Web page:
Gluten Free in Korea: My Story

I’ve been meaning to write this post for ages. So long in fact that I have so much to say and no idea where to start. So, I’ll start from the very beginning! I will continue this post in a second part, with practical tips including how to travel Korea on a gluten free diet, etc. This post is a more personal look at my experiences here.

When I first came to Korea I was on a fairly strict diet that included eating gluten free, dairy free, sugar free, vegetarian (mostly vegan) and low carb. I had been diagnosed with a gluten allergy about a year or so prior and I had some issues. In retrospect they were likely caused by eating gluten for so long, and my body desperately needed to heal.

I arrived in Korea in August of 2014, and went straight to my EPIK orientation. I had no idea what I could and couldn’t eat, I could barely read Korean let alone understand it, and there was no information to be found anywhere. I was flying blind and living off of rice, kimchi, salad, and occasionally egg dishes when they were offered. I was smart to do so, because even though I wasn’t eating a lot of what I probably could have, I successfully avoided everything I couldn’t.

Bukchon Hanok Village in Seoul

Gwangjang Market

Things got more difficult when it came to my job, apartment, and social life. I had learned a lot about Korean culture before I arrived, and was well aware that enjoying meals together and sharing is a huge part of it. For fear of offending anyone, I accepted everything that was offered to me. I didn’t want to have more attention on myself than I already did being the only foreigner in %99 of any given situation, and I definitely did not want to be seen as rude or ungrateful. I happily accepted pieces of toast at school, gifts in the form of cookies, chocolates, and even though I couldn’t understand any of what was said, I felt more of a connection with those around me as I shared food with my fellow teachers in the office.

 

Suwon Fortress

I hid most of it or would put it away as if to save it for later, only to give it to my friends when I saw them or discreetly wrap toast only to unfortunately have to toss it when I got home. The worst thing in my mind, was to decline anything. Especially when it came from people who wanted to make me feel welcome and comfortable, even though we couldn’t communicate. The only thing we understood between us was that offering food is a kind thing to do, and graciously accepting it is a way to reciprocate that. Even more than that, it was important to me to accept gifts from students, who couldn’t always speak English well but did their best to write me notes and letters about how much they loved me and enjoyed my class, and wanted to show it by bringing me cookies or a traditional Korean snack.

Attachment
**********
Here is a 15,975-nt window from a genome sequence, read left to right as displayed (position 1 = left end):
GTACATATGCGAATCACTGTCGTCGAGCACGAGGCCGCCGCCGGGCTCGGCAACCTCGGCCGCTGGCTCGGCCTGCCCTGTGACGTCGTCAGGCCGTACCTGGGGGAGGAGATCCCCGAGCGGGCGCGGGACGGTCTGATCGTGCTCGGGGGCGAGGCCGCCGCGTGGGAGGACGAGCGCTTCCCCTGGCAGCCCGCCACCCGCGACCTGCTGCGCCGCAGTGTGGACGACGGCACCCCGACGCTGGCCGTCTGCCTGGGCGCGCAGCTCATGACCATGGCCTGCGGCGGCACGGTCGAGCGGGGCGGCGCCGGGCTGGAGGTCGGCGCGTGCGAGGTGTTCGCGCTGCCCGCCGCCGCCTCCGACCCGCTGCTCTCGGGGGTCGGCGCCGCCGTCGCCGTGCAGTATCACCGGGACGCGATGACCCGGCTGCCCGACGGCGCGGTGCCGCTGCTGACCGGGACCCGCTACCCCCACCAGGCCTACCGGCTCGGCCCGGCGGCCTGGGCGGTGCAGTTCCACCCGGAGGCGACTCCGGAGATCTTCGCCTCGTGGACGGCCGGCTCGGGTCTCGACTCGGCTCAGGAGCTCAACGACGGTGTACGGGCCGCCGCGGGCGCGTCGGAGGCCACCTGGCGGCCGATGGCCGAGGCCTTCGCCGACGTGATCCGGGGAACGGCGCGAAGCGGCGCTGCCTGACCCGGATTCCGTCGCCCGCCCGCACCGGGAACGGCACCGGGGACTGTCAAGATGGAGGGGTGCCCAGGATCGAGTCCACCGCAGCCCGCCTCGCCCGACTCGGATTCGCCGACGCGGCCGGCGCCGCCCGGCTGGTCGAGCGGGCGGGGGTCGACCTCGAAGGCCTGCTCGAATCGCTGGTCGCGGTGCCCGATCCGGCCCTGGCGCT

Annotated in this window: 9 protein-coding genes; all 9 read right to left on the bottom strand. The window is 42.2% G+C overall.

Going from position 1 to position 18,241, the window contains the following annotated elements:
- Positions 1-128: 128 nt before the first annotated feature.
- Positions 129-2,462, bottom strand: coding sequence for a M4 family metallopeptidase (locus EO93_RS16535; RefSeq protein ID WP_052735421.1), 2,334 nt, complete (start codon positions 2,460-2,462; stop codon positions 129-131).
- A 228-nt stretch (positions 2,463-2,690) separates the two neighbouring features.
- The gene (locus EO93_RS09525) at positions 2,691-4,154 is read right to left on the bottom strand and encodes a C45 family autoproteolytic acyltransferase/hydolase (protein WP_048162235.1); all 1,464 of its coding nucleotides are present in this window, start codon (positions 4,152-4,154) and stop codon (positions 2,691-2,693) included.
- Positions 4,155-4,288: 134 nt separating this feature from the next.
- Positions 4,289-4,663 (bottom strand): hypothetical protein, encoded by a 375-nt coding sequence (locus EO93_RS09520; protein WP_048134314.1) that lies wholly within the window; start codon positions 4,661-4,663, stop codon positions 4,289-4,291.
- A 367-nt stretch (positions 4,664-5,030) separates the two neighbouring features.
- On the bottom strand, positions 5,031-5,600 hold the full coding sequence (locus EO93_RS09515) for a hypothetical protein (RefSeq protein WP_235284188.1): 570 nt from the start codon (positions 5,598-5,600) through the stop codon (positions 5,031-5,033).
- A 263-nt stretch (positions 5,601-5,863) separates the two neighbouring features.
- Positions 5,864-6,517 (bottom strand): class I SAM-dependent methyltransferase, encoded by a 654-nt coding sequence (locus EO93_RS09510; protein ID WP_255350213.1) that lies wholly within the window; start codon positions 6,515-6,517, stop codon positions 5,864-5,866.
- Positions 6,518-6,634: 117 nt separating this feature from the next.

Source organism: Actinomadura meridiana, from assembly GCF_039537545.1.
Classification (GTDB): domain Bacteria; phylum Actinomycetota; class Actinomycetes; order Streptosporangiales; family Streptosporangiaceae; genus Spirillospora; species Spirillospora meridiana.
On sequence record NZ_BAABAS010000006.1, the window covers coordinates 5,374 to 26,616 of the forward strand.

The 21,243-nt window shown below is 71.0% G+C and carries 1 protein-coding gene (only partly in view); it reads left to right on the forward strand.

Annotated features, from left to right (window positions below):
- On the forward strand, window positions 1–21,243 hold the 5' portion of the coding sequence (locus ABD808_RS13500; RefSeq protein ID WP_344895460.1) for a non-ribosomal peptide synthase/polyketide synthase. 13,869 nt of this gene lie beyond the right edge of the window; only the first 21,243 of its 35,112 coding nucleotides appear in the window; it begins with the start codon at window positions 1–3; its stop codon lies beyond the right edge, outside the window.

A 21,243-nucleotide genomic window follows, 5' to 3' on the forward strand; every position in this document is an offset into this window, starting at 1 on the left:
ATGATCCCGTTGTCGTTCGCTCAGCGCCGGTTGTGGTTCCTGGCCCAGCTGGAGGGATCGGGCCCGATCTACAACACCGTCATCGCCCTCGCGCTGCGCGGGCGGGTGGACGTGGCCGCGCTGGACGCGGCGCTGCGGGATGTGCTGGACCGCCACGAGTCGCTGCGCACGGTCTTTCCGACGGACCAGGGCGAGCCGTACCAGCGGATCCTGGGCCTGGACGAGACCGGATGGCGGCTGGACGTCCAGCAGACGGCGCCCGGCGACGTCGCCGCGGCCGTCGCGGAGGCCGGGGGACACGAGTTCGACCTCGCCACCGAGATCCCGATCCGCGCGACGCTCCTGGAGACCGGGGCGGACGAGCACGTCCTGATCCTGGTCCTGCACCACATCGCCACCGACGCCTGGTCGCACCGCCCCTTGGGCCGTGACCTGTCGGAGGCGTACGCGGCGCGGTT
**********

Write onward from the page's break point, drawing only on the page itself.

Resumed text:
The first meal I had in my city (Daegu) was bibimbap with my head English teacher, upon arriving at my new school. She mentioned that the last foreign teacher always went out for lunch and didn’t eat with the other teachers, so it made her very happy and relieved to see that I enjoyed Korean food and that we could eat together.

I don’t regret doing what I did, and I avoided everything I knew %100 that I couldn’t have. For example, at lunch one day one of our side dishes was pasta. My head P.E. teacher seemed excited about it and assumed I would be too as I’m a foreigner and foreigners eat a lot of pasta (or so is the stereotype.) He was concerned I didn’t have any on my lunch tray so he thought I didn’t see it and brought the entire serving bowl of pasta into the lunch room to give me some. I declined as politely as I possibly could, and tried to explain that I wasn’t able to eat it. He insisted I try some as it was very good, and again I tried to explain that I have an allergy and if I ate some, it would make me very sick. He insisted again that I try some as it’s very delicious. He didn’t want to let it go, so I eventually took some pasta on my plate and thanked him. He didn’t seem content with just that, and insisted that I try it because it’s just so delicious. I finally gave up and had a bite of the pasta, agreeing that it was delicious which he was very happy to see, which to be honest, made me happy as well. He proceeded to serve me more pasta. It was just one of many times that I had to choose between my health and offending others.